13 Modern Challenges to Awakening and Revival

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empty church pews
We cannot expect a national awakening without first addressing several pressing issues. (Kristin Huntley/creationswap.com)

2. The independent rather than communal mindset of American culture.

As I hear stories about the revivals in South Korea, China, Africa, Columbia and the like, I can't help but think these nations have less cultural challenges than we do here in the USA. These cultures have a more communal mindset, in which they would tend to conform to the norms placed before them by a strong leader and/or a group of people, as opposed to the mindset of rugged individualism in America, which has been accentuated and made worse by the advance of technology.

Thus, it is harder to get the typical American to hold to the structure of attending a small group, getting up to pray at 5 a.m. every day, attending church services five nights a week, following a set of goals for evangelism, etc. This is why church growth and evangelism strategies, like G12, have not worked in America. (Not even the founder of G12 has experienced massive church growth and success launching a local church in Miami as he did in Bogotá, Columbia!)

We in America have to find strategies that work in the context of our own culture, not just imitate strategies that are effective in communal cultures and contexts.

3. The lack of geographic cohesion in modern cities.

The days of Finney, Wesley, Edwards, and Whitefield preceded the Industrial Revolution, when men and women left their rural farm communities to secure jobs in cities. Thus, in those days, the average person never traveled far from home, had the same 15 friends from the cradle to the grave, lived with or in proximity to their family, and had nothing to do at night but get together with the rest of their community for socials like dancing, card playing, etc.

Thus, when an evangelist like Finney held a revival meeting the whole community came out every night for weeks. Both the Holy Spirit and the evangelist had the undivided attention of a whole community, resulting in mass revival which eventually spread to the whole region.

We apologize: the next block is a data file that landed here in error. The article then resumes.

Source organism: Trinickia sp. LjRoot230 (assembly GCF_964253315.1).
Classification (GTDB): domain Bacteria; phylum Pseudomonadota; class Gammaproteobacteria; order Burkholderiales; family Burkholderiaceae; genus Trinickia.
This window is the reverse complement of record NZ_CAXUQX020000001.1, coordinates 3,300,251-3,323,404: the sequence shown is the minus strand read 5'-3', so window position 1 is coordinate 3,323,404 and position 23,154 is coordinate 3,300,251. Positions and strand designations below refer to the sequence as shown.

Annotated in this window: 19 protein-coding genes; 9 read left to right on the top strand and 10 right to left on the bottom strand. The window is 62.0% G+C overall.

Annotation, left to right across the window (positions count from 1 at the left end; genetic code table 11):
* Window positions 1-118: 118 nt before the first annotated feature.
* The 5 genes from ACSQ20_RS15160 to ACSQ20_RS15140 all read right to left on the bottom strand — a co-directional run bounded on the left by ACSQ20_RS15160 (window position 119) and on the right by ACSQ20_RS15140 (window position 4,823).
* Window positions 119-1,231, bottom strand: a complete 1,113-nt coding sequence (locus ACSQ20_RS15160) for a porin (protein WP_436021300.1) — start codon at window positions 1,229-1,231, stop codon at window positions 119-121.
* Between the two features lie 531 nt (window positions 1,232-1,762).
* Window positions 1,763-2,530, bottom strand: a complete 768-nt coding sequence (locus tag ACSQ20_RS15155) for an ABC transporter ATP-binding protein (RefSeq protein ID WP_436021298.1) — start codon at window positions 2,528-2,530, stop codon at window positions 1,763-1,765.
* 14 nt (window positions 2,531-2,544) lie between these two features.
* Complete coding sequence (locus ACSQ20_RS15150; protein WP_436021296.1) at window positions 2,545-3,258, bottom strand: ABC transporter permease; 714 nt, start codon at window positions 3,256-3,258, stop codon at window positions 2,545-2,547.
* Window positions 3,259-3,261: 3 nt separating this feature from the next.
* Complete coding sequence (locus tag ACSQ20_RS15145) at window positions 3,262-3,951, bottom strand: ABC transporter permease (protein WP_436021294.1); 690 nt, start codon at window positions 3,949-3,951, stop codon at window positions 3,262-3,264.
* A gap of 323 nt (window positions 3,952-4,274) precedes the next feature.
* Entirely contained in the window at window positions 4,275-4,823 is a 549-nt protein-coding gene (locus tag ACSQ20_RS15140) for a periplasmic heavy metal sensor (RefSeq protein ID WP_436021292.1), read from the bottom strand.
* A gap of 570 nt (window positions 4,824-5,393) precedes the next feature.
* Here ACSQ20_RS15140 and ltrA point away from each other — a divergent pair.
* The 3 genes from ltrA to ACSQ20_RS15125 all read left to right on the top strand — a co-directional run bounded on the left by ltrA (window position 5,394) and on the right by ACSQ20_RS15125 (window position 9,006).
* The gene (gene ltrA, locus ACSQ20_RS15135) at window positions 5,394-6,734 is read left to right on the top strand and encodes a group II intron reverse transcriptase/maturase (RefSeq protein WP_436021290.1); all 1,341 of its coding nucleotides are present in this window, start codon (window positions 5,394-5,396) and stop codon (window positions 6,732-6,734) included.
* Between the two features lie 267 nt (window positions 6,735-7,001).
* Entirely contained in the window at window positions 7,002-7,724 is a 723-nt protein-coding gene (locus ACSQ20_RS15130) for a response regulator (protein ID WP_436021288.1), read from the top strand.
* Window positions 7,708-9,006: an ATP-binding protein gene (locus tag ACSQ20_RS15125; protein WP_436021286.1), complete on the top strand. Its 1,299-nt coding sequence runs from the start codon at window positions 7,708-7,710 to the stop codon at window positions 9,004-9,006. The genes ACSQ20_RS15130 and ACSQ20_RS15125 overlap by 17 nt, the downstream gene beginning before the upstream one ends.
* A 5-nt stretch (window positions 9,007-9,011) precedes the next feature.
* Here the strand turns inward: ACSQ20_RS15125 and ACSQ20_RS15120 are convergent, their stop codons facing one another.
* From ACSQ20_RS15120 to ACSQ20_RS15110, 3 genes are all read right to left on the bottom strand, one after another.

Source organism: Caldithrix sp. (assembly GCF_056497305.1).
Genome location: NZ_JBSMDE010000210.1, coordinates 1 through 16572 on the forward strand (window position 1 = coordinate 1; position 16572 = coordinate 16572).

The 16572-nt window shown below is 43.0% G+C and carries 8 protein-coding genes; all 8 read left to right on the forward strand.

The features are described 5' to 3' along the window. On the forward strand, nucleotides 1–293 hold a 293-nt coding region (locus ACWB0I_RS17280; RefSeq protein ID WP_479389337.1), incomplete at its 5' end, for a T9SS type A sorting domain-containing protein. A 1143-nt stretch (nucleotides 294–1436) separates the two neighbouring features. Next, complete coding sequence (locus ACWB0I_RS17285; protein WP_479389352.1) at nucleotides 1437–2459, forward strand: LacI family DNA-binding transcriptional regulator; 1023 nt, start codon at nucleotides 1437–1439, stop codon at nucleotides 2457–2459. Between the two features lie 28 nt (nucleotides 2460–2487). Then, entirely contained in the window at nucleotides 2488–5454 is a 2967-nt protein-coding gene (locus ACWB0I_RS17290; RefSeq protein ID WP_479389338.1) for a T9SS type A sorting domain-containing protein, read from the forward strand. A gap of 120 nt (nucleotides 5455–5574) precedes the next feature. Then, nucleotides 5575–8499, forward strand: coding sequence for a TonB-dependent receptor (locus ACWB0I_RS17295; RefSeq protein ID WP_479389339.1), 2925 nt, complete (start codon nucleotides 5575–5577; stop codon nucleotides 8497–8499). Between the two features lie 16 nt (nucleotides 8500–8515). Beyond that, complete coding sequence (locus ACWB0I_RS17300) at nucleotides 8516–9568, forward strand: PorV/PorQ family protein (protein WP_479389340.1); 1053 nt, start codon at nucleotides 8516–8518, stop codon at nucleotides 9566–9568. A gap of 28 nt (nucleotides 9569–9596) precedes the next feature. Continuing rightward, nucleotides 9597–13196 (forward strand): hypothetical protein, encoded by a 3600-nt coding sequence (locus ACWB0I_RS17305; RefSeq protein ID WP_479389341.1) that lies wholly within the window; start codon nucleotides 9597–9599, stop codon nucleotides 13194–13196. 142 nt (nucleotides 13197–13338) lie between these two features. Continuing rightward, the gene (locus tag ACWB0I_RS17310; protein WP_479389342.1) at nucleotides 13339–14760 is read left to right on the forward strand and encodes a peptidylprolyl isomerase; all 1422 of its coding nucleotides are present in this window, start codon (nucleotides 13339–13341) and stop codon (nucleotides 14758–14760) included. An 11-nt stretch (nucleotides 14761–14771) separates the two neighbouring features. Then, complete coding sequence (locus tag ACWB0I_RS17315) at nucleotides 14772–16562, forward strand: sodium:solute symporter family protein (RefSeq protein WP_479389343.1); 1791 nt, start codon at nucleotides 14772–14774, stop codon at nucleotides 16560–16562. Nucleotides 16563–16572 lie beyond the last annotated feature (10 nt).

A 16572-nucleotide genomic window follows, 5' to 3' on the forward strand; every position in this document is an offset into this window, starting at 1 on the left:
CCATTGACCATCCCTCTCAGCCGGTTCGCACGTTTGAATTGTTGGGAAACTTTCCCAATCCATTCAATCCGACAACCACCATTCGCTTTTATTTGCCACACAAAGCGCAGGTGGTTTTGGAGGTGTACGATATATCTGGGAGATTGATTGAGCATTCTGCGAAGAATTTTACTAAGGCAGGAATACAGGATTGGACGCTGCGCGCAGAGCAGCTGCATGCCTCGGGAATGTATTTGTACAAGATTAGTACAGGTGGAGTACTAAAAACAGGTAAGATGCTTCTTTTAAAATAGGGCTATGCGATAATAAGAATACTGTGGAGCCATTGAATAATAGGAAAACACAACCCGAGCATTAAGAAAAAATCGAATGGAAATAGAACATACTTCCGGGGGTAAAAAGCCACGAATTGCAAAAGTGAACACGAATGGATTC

Nowadays people do not associate their lives with their communities or even their block. Thus we are not connected to the lives of our neighbors but have divergent interests. This means that we could live on the same block as another person for decades in a city like New York yet never know their name!

In this kind of social disconnect a church could have a meeting across the street from their neighbors yet have a very difficult time getting everyone on their block to attend the meeting. The effect of the gospel is diluted.

Also, churches are not often community-centric but often have attendees who travel from different communities in their region. This fragmentation results in a lack of cohesion and is a huge challenge to community-wide revivals and awakenings.

For several years during the beginning of my evangelistic ministry in 1980 we were able to break down these barriers in my community because we would close off whole blocks and show gospel movies like The Cross and the Switchblade. The result was a Finney-like revival; we would see many people living on the same city block come to Christ! It was like something out of a history book: We would show the movie, I would preach an evangelistic message for 15 minutes, have an altar call for salvation, and 50-70 people who lived on the same block would make a decision for Christ.

We saw great revival and recommended people to many different churches because our mother church was far away. Of course, this was before the advent of home videos, computers, the Internet, etc. Thus, it would be much more difficult in today's world to get everyone on a city block to be interested in seeing a movie—especially low-budget Christian films with B actors.

4. The amount of distractions and numerous options.

During the revivals of the 18th and 19th centuries people had few options in regards to transportation, technology, education and financially. Thus, when a church opened in a community it became not only the spiritual center but also the social and cultural center of all the people, even the unbelievers. (For example, Charles Finney was a member of the church choir in his community even while he was a staunch unbeliever.) Thus, when God moved upon a church it automatically affected the atmosphere of its community and region!

Nowadays, people have televisions, radios, computers, bowling, movies, sports, the gym, martial arts, etc. Too many options results in less social and community cohesion and less attention to give God and church.

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